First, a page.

But these lines exemplify precisely why this film’s tone is so mixed and why it fails as a comedy. It’s hard to laugh at Barry’s complaint about uppity women and musical instruments when there are real-world fundamentalists stoning women and bombing CD shops because music is “un-Islamic.” It’s hard to laugh at his loony accusation about Jewish car parts when the Muslim world is rife with just this kind of irrational Jew-hating conspiracy theory, and Jews get killed for it. It’s impossible to find it funny when Fessal talks about targeting Jews and “slags” – British slang for sluts, by which he means uncovered women who go to dance clubs – when one remembers the two car bombs, loaded with nails for extra carnage, parked outside a popular London nightclub in 2007, intended to go off on “Ladies Night” to kill as many slags as possible. As much as I wanted this comedy to succeed, I found it impossible to separate such jokes from their disturbing real-world context. I don't think I was alone - there was mostly silence and even a couple of walkouts in the theater where I saw it.


The actors are all talented, but how are we to find any of their characters, except perhaps the easily manipulated moron Waj, sympathetic? The main character Omar is the least sympathetic of all. At least the others are bumbling ignoramuses, but Omar has a quick, sharp, clear intellect. His driving purpose is to go to Paradise smiling, having killed many kuffars, or infidels. His seemingly modern, Westernized wife supports this, and he has indoctrinated his nine-year-old son with the same hatred, woven into bedtime tales of The Lion King (upon Omar’s return from a Pakistani terror training camp, the boy asks eagerly, “Did you kill many kuffars?”). When his dull-witted friend Waj begins to be morally troubled by their plan, Omar hurriedly manipulates him back into murderous enthusiasm again (“Satan is confusing you, brother!”).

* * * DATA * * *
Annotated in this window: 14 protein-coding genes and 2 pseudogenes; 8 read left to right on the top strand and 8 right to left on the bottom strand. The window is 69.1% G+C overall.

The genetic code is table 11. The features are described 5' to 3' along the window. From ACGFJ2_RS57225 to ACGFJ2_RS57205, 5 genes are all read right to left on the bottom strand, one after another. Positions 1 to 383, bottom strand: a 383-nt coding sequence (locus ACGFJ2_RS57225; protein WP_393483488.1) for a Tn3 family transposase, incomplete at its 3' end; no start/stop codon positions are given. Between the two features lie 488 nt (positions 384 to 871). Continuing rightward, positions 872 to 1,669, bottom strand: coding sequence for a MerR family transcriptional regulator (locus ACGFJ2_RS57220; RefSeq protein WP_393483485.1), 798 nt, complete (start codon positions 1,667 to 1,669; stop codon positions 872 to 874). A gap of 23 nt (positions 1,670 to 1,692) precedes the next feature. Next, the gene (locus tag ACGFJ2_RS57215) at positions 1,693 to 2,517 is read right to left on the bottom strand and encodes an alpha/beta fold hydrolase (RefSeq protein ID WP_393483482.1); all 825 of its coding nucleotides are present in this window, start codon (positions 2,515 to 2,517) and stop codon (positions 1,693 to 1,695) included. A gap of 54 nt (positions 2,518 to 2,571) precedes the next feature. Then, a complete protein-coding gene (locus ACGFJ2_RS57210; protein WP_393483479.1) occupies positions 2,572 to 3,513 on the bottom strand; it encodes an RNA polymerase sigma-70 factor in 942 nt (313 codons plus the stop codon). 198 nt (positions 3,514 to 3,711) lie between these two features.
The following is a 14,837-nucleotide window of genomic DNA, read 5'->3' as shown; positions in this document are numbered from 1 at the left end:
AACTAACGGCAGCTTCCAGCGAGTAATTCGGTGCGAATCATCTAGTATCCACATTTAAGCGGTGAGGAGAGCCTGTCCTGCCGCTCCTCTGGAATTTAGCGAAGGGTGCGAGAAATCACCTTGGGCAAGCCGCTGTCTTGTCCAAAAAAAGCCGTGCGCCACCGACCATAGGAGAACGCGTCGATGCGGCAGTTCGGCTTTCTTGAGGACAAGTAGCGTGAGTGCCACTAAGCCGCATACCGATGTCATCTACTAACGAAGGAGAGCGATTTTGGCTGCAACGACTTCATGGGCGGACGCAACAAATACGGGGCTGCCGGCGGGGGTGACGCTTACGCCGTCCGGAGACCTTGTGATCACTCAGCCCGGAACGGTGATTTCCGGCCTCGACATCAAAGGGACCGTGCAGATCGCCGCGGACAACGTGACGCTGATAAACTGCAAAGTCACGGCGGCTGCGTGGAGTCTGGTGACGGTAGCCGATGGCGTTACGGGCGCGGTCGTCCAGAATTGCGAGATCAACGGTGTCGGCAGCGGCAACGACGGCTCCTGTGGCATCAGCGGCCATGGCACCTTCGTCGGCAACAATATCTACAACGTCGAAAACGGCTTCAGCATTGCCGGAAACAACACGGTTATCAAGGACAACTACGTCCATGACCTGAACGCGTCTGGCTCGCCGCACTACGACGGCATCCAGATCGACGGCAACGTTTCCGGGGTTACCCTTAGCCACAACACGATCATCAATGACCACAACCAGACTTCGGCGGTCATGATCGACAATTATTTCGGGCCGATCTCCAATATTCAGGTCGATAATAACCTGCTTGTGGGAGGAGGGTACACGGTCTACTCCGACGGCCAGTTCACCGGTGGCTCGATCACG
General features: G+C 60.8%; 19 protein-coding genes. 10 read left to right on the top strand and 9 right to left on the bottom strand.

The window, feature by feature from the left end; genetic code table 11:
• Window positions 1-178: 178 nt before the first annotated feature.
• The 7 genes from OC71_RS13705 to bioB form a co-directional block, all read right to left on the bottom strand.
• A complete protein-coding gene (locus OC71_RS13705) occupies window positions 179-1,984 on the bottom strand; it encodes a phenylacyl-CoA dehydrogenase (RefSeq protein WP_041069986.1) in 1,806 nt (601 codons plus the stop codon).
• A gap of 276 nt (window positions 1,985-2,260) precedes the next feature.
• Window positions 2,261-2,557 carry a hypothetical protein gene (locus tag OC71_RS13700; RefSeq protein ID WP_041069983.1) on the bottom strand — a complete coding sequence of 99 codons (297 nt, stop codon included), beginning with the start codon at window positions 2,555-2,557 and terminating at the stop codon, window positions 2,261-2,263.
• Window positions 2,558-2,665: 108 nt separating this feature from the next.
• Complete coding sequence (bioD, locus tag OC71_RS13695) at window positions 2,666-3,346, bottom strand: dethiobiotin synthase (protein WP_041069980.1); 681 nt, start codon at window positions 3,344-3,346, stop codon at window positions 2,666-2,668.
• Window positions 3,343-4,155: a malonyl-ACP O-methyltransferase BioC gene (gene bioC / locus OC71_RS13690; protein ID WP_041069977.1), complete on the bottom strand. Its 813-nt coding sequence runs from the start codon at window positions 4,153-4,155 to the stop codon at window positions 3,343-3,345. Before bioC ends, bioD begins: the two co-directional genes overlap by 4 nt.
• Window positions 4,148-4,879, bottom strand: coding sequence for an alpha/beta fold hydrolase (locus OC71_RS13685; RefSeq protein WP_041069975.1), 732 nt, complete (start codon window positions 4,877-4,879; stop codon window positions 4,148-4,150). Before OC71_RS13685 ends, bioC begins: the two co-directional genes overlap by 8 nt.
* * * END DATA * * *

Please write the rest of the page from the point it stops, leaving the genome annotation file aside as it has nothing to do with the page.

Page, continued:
That’s not funny – it’s disturbing. And the film suffers from too much of this. It’s marginally funny when one character clumsily blows himself up; it’s not funny at all when one character blows up another on purpose to prevent him from surrendering to the cops and exposing the plot. It’s not funny when the British version of a SWAT team bursts into a hostage situation and shoots the wrong man dead. I could go on but I've already hinted at too many spoilers.

Director Morris, who apparently immersed himself in years of researching Islamic terrorism, asserts that he is trying to ridicule Islamic fanaticism and its most bumbling adherents:
I was reading about a serious subject, but kept finding things that were very silly. For example, there were some guys in Yemen that wanted to blow up a U.S. warship with an exploding boat; they got to the quayside at 3 in the morning. They put their launch in the water and filled it with explosives and it sank.

"Silly" by itself perhaps – except that the next time those guys in Yemen tried, they blew a gaping hole in the side of the USS Cole and killed seventeen American sailors, wounding thirty-nine. Not so funny. The failed Christmas Underwear Bomber was the stuff of comedy – but had he brought that plane down and killed everyone aboard, which he very nearly did, no one would be laughing.

To its credit, Four Lions is an audacious break from the entertainment world’s taboo against honest, authentic depictions of jihadists, or at least the inept ones. But unfortunately its merry band of terrorists are too grounded in horrific reality to succeed as comedy.